In the field of fragment-based drug discovery (FBDD), biophysical methods such as NMR, native MS, high-concentration biochemical screens (HCS), thermal shift assays (TSA), or surface plasmon resonance (SPR) are usually used as pre-screening techniques to screen fragment libraries to identify the most promising binders.
However, employing a subsequent cascade of these methods prior to X-ray crystallography has been proven rather misleading as they might miss an important fraction of binding fragments that could be observed in crystal structures. In addition, the overlapping hits resulting from biophysical methods compared to X-ray crystallography have been rather poor.
Venn diagrams show low overlaps between hits identified in X-ray crystallography and other biophysical methods.
Among all possible screening methods, X-ray crystallography is not only the most sensitive method for detection of fragment is binding. It also reveals the geometry of binding as precise three-dimensional positions of atoms in a protein structure. This is essential to investigate the accessible chemical space in a protein-ligand complex for further development of the initial hit into a lead candidate. Highly resolved crystal structures can also reveal the exact position of water molecules and water networks in the binding site. In this regard, it has been shown that water molecules in fixed position and their displacement can be an important data in structure-based lead discovery.
Remarkably, X-ray protein crystallography is not only able to detect high- but also low-affinity binders that cannot be detected by any other method.
Only after having precise structural information about the initial hit and exploring the binding pocket, other biophysical methods can be used to further characterize the protein-ligand complex and improve affinity, potency, and binding kinetics of fragment expansion campaigns.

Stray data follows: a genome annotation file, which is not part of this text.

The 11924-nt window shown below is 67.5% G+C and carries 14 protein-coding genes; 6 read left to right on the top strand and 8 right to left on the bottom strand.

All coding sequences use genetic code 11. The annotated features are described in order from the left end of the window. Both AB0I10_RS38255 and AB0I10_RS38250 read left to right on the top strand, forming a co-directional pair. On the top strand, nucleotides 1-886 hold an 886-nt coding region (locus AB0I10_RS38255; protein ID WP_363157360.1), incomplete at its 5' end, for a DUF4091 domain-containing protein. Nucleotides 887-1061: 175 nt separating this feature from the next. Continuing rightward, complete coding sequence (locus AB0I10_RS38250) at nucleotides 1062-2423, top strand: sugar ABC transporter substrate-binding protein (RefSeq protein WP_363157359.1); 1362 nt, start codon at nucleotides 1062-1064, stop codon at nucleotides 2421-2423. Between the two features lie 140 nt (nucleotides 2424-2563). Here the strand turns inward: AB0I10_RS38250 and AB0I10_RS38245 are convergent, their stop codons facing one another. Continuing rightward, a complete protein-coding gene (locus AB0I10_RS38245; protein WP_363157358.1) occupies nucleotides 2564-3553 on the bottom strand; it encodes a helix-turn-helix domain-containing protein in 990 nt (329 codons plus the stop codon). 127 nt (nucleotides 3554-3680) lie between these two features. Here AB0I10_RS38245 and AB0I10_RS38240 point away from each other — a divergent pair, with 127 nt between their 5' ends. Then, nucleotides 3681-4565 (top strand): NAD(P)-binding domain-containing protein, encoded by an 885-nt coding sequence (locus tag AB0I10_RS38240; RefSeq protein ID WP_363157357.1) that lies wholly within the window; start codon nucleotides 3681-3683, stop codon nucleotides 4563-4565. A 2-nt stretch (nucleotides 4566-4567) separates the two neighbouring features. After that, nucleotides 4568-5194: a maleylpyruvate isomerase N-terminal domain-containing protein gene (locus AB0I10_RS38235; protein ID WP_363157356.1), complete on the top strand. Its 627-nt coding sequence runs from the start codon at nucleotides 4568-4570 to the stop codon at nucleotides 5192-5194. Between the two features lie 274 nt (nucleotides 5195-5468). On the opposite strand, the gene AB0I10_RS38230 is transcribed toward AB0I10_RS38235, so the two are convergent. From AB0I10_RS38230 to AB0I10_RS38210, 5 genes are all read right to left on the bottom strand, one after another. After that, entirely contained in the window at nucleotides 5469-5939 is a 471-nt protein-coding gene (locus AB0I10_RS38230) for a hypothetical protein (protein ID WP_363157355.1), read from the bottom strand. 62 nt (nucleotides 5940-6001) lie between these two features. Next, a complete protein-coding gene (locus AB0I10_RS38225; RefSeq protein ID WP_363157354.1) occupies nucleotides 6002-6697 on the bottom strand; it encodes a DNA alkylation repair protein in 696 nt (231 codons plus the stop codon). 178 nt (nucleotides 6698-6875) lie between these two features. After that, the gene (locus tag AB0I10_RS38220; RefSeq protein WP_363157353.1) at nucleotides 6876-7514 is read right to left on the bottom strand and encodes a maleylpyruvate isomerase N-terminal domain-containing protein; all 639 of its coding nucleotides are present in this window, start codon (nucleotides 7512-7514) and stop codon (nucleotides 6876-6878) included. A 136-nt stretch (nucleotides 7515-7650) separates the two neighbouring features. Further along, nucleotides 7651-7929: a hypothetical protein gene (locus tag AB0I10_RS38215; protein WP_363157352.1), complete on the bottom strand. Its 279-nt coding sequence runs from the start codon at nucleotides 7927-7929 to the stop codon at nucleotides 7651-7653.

Osborne, J.; Jhoti, H. et al., 2020
Thanks to third-generation synchrotron sources and the latest methodological improvements in automated crystal mounting systems, data collection, and processing, it has become increasingly feasible to screen entire libraries of fragments efficiently. Although automation enables efficient data collection, the most important part before data collection is the development of a high-quality crystallization and high-performance soaking systems. This could be compared to assay development for high-throughput screening campaigns. The quality of crystals in terms of diffraction and reproducibility has to deliver consistent and comparable results. It’s not about getting one crystal at sufficient quality, but rather hundreds of crystals, which enables a screening at all. This requires specific expertise, technology and a broad range of experience.
With novel workflows and pipelines, like FastForward, it is possible to utilize the large amount of collected data in a smart way. In fact, starting from the raw data given by X-ray protein crystallography, it is possible to process and refine the datasets of fragment library screens toward high-quality 3D models to design higher–affinity compounds in a short period of time.